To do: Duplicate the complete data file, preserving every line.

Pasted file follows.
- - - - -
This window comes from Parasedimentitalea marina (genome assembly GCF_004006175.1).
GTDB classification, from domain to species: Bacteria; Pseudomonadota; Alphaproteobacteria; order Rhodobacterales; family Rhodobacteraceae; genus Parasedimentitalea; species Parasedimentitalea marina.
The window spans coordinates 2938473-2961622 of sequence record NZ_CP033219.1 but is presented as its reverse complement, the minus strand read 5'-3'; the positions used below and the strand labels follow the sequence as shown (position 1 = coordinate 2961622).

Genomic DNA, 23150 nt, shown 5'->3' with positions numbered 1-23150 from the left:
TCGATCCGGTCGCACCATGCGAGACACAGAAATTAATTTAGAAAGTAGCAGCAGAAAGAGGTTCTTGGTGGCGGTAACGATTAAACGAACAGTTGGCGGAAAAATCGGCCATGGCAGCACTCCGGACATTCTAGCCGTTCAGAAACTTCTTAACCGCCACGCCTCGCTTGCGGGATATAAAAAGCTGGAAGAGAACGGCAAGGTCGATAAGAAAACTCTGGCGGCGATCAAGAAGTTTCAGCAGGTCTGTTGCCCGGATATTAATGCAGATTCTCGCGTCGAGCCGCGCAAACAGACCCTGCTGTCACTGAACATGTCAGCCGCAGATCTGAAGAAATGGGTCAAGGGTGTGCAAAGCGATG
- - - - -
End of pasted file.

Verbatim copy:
This window comes from Parasedimentitalea marina (genome assembly GCF_004006175.1).
GTDB classification, from domain to species: Bacteria; Pseudomonadota; Alphaproteobacteria; order Rhodobacterales; family Rhodobacteraceae; genus Parasedimentitalea; species Parasedimentitalea marina.
The window spans coordinates 2938473-2961622 of sequence record NZ_CP033219.1 but is presented as its reverse complement, the minus strand read 5'-3'; the positions used below and the strand labels follow the sequence as shown (position 1 = coordinate 2961622).

Genomic DNA, 23150 nt, shown 5'->3' with positions numbered 1-23150 from the left:
TCGATCCGGTCGCACCATGCGAGACACAGAAATTAATTTAGAAAGTAGCAGCAGAAAGAGGTTCTTGGTGGCGGTAACGATTAAACGAACAGTTGGCGGAAAAATCGGCCATGGCAGCACTCCGGACATTCTAGCCGTTCAGAAACTTCTTAACCGCCACGCCTCGCTTGCGGGATATAAAAAGCTGGAAGAGAACGGCAAGGTCGATAAGAAAACTCTGGCGGCGATCAAGAAGTTTCAGCAGGTCTGTTGCCCGGATATTAATGCAGATTCTCGCGTCGAGCCGCGCAAACAGACCCTGCTGTCACTGAACATGTCAGCCGCAGATCTGAAGAAATGGGTCAAGGGTGTGCAAAGCGATG